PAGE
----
By Martin Braun, Tom Rondeau, Sylvain Munaut, Paul Sutton. Link to FOSDEM page)

Discussion about how the different SDR communities can co-operate better. The things that made the most sense were:

  • Making code modular (e.g. Volk is used in other projects now)
  • Meetings like FOSDEM are great
  • Hanging out in each other’s mailing lists and chatrooms

From my perspective, the SDR community is a friendly place to hang around, even if you’re not an expert. I have never seen any drama, and people are generally helpful if you make an effort to understand how things work. They’re not doing bad at all, although looking at how to improve things from time to time is a good idea.

Embedded SDR

By Moritz Fischer. (Link to FOSDEM page)

A rather short talk about cross compiling for embedded systems. His main point: use SDK’s! Thanks – will do!

RFNoC — Evolving SDR toolkits to the FPGA platform

By Martin Braun. (Link to FOSDEM page)

This was a really interesting talk explaining how to use RFNoC. You can define RFNoC blocks in your grc flowgraph, and load these blocks into the FPGA. This means that you can e.g. offload filtering or an FFT transform to the FPGA of your USRP device.

Synchronization in distributed SDR for localization applications

By Johannes Schmitz. (Link to FOSDEM page)

Another interesting topic: using GPS to synchronize clocks of different radios. It showed the accuracies up to a few tens of nanoseconds, and results of an experiment done locating a transmitter.

Wideband measurement strategies: from RADAR to passive wireless sensors

By Jean-Michel Friedt. (Link to FOSDEM page

I always like the talks given by Jean-Michel Friedt, despite him talking extremely fast. This time he talked about Passive sensors illuminated by RADAR. It was very interesting to see how he used a SAW filter to delay a response.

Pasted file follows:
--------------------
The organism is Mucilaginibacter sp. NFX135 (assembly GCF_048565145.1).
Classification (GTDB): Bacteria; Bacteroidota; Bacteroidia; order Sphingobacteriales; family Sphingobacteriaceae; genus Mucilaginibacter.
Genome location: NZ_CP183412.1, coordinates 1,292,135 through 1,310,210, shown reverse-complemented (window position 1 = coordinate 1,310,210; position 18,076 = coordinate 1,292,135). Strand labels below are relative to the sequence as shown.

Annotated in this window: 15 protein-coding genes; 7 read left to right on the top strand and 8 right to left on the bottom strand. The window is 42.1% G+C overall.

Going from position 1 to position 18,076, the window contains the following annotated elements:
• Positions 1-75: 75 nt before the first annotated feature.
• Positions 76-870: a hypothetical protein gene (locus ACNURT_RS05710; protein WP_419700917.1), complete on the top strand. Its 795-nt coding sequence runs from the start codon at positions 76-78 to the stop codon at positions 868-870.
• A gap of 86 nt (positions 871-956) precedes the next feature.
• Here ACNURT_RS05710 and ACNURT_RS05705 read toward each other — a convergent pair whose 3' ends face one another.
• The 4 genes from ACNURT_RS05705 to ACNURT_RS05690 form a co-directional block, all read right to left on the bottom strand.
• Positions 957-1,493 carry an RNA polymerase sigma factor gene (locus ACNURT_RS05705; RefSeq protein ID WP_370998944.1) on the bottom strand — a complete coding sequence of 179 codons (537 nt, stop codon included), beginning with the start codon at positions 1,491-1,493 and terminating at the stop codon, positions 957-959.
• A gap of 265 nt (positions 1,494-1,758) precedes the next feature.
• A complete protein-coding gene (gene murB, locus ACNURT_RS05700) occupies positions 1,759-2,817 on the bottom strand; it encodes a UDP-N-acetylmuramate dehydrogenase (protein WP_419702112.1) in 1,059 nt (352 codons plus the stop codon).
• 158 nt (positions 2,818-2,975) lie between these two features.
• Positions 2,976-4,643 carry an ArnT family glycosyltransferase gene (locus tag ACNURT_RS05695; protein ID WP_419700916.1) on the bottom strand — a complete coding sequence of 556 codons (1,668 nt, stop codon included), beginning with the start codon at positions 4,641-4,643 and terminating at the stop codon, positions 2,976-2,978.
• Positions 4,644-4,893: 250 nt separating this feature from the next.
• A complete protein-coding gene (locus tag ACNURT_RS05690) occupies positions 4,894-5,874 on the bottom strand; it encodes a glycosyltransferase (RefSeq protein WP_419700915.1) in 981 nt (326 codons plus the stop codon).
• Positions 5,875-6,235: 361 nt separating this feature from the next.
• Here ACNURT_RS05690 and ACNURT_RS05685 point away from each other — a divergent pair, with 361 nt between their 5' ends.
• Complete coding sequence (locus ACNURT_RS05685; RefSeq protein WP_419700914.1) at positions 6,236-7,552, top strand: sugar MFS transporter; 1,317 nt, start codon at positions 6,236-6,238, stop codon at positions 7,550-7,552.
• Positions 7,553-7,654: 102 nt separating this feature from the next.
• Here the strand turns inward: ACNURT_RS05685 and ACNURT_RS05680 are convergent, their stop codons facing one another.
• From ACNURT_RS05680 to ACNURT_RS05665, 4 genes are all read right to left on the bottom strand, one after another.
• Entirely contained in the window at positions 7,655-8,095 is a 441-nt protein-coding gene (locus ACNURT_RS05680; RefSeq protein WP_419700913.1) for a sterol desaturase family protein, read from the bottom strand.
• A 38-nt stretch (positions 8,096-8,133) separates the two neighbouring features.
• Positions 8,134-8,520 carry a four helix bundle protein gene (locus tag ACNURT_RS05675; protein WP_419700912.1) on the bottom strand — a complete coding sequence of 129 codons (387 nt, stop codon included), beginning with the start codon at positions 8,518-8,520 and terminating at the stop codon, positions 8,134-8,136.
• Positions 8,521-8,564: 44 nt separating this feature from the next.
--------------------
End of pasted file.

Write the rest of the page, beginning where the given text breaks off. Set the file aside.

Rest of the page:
This year it’s a good thing he talked so fast, because he went overtime a few minutes. Fortunately he was the last speaker.

Talks I could not attend

Inevitably there are some talks that clash with others you want to watch. Here are some that I hope will have good video recordings:

Interesting boots

There were a lot of boots at FOSDEM, promoting all kinds of free open source software projects. Here are a few that drew my attention:

  • Diaspora*: I was given a nice demo of the features, and I was pleased to see it work. It’s a great alternative to Facebook, which is pure evil. Of course, getting to convince a billion of users that don’t care about the major privacy concerns is not easy.
  • OwnCloud: Run your own DropBox-like server
  • Kolab: I got a nice demo of an Open Source groupware software package. I don’t need it at the moment, but it’s good to bookmark it.
  • OpenEmbedded: I will take a better look into this for sure.


It’s only possible to attend a few percent of the talks given at FOSDEM, and not all of the subjects are interesting to everybody. But still every talk has its audience, there is a lot of activity in the open source world. For me, the recent developments in free and open FPGA tools are very promising.